BY AFSHAN NABI (MBG/IV)
Lutz Peschke, who holds a PhD in chemistry from Heidelberg University (1996) and a PhD in media studies from the University of Bonn (2018), is an assistant professor in the Department of Communication and Design, where he teaches new media and communication studies. For 20 years, he produced and directed science festivals and events in Germany, such as the IdeenExpo in Hanover and the annual Highlights of Physics festival, as well as serving as a consultant for the Federal Ministry of Research and Education and major German scientific organizations such as Max-Planck, Helmholtz and the German Physical Society in the area of science communication. His research interests are gender issues in new media theories and visual communication in the context of knowledge transfer, along with field studies in live broadcasting services. He is engaged in various Erasmus Plus projects, including “Let’s Science: Development and Implementation of Social – Science Training Program for Young Refugees” and“POWER: Empowerment of Youth on Renewable Energy for Sustainable Societies.”
Why did you become a professor?
After working in the field of science communication for over 20 years, I developed a strong wish to share my experiences of those years with students. That’s why I wanted to become a professor. I started as a lecturer in the Department of Media Studies at the University of Bonn. And now, I’m here in the Department of Communication and Design.
Why/how did you choose Bilkent? / What do you like the most about being at Bilkent?
Bilkent University is academically one of the best universities in Turkey. The university gives great importance to high-quality research and education. I feel very much supported by our department’s chair, our faculty’s dean and the rectorate in conducting interdisciplinary projects and promoting teamwork. I think this is the main reason why most COMD students are highly motivated and the atmosphere in the department is very positive.
What projects are you working on currently?
At the moment I’m involved in a project that deals with the empowerment of youth with regard to encouraging the use of renewable energy for sustainable societies. The project is funded by the European Commission’s Erasmus Plus program. Within the scope of this project, I’m creating an exhibition on renewable energies and climate change issues with my undergraduate students. This exhibition will also form part of the master’s theses of two of my students.
What is your best work?
This question is not easy to answer. I try to give my very best at all times. But I think I’m good in activities that I can realize as part of a team. That makes me happy.
What excites you about your work? / What’s the coolest thing about your work?
The coolest thing about my work is the collaboration with motivated students. I try to create projects that are relevant for society on the way to a sustainable life. Through my research topics – mediatized worlds and science communication – I want to contribute to solving the big challenges of our society in the Anthropocene age. I’m optimistic that we will find solutions, if we include motivated students in our research as early as possible. That is very exciting for me.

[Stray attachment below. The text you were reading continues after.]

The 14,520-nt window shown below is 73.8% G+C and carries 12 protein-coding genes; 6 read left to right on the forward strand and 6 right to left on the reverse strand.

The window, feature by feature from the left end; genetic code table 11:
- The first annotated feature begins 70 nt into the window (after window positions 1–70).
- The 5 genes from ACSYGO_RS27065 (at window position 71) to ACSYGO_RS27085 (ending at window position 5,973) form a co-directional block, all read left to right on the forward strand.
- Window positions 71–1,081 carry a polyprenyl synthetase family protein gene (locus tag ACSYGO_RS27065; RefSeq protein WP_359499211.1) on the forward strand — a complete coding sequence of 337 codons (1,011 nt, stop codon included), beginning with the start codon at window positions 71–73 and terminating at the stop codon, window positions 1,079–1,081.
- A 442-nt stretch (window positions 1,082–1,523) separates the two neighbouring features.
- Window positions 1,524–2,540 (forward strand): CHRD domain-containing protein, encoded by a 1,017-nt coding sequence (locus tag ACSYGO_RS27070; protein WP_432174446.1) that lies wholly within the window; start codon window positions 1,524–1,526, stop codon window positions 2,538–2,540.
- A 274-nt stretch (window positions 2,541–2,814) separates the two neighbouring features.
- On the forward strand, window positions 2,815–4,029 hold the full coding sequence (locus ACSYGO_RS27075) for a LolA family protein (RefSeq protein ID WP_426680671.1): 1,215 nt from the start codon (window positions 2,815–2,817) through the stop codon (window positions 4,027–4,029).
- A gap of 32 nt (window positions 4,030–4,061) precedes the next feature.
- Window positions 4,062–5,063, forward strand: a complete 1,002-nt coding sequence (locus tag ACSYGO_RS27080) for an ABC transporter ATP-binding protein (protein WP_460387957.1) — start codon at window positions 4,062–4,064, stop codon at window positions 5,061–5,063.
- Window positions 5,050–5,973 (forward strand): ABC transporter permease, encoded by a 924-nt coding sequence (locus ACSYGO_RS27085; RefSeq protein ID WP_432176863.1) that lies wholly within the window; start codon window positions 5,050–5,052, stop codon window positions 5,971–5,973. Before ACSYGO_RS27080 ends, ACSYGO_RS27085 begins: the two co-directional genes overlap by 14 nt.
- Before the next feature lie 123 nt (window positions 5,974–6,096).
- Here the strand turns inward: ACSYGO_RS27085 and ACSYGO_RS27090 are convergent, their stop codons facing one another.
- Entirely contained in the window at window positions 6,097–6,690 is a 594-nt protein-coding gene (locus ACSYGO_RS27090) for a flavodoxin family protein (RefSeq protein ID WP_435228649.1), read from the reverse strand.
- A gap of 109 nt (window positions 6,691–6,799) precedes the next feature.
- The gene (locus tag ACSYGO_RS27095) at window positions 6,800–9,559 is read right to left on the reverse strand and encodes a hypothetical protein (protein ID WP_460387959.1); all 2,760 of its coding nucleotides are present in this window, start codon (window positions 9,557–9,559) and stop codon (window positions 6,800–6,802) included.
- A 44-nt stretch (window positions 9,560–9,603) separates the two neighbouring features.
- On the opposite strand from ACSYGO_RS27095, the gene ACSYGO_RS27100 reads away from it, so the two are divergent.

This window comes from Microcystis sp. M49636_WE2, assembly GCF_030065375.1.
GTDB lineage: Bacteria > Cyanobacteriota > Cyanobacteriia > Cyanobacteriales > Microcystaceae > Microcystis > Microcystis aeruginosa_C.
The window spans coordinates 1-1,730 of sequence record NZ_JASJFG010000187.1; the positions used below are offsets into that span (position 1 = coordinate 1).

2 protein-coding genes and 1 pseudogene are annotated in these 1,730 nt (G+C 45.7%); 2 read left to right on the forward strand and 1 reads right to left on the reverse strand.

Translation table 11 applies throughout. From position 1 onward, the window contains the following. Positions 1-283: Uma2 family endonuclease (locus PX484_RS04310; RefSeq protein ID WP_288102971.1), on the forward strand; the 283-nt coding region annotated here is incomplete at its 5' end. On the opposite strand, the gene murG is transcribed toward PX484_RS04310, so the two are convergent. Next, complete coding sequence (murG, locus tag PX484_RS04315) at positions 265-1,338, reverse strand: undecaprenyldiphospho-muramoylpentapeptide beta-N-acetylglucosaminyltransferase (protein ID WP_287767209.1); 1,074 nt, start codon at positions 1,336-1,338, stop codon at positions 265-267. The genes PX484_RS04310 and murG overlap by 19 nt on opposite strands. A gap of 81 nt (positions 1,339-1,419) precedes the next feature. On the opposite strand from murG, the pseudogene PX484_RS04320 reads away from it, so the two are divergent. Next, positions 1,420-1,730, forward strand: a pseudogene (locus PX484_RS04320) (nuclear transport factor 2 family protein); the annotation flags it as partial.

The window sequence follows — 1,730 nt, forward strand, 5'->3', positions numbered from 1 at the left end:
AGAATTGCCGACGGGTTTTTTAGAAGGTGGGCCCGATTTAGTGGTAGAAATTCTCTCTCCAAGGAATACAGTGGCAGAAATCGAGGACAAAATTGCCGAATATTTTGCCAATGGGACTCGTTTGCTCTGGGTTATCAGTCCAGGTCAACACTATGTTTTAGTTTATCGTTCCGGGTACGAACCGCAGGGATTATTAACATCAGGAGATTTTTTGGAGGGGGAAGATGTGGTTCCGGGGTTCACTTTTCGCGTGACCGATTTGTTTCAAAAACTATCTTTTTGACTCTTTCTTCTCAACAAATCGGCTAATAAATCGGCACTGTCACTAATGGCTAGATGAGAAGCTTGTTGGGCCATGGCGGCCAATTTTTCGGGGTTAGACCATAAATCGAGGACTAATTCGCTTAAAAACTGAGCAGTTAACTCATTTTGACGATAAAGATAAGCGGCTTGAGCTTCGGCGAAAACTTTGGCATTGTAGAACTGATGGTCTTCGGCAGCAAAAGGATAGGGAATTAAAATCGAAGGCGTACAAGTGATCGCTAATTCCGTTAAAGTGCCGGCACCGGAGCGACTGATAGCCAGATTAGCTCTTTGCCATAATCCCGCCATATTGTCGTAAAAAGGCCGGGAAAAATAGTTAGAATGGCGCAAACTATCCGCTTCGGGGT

Could you share a turning point or defining moment in your career?
I have had many turning points in my life, and luckily always positive ones. But the most emotional change in my life was moving from Bonn to Ankara in 2013. Not only was I now able to live here with my Turkish wife (who is a law professor in Ankara); my dream of starting an academic life also came true.
What has been the most exciting moment of your career so far?
Becoming an assistant professor at Bilkent.
What is one piece of information from your field that you think everyone should know?
Students who are curious and motivated to collaborate with me are always welcome.
When and where do you do your best thinking?
Generally, I get my best ideas in the morning, in the shower or while having the first caffè latte of the day with my wife at the breakfast table.
What distracts you?
What are you most curious about?
I’m most curious about life itself: will we able to avoid dying like dinosaurs due to climate change?
What is the most common misconception about your work?
As long as I feel that problems can be solved and crises can be managed, there is no need for me to talk about misconceptions on the part of the public. My department’s chair and dean are open to criticism, which is the most important basis for solving problems.
What do you like to do when you’re not working?
I love salsa dancing, playing the piano and biking. My strongest wish is for Ankara to establish bicycle lanes. I’ll never give up this dream.
Which books have influenced you the most, and why?
Children’s book: “Momo” by Michael Ende. It’s about a girl who changed the world with her strongest talent: listening.
Literary classic: “Faust I” by Johann Wolfgang von Goethe. Very simply put, Dr. Faust wants to know everything about the world and struggles a lot.
Science: “Risk Society” by Ulrich Beck and “Öko-logisch” by Gernot Böhme. Both scholars deal with the topic of environmental problems and what will happen if politicians continue to propagate the notion that the human impact on climate change can be ignored.
If you weren’t a professor, what career would you choose?
I would become the Robin Hood of our planet Earth. I would steal money from the rich people, buy fields and plant a rain forest in Turkey. But seriously, I would continue my career as an environmental scientist.
What’s the secret to leading a happy life?
The secret is living every day as if it were the last, and being aware that we are only borrowing this planet from our children.
If you could go back to your student years, what advice would you give your younger self?
Live colorfully, and stay curious.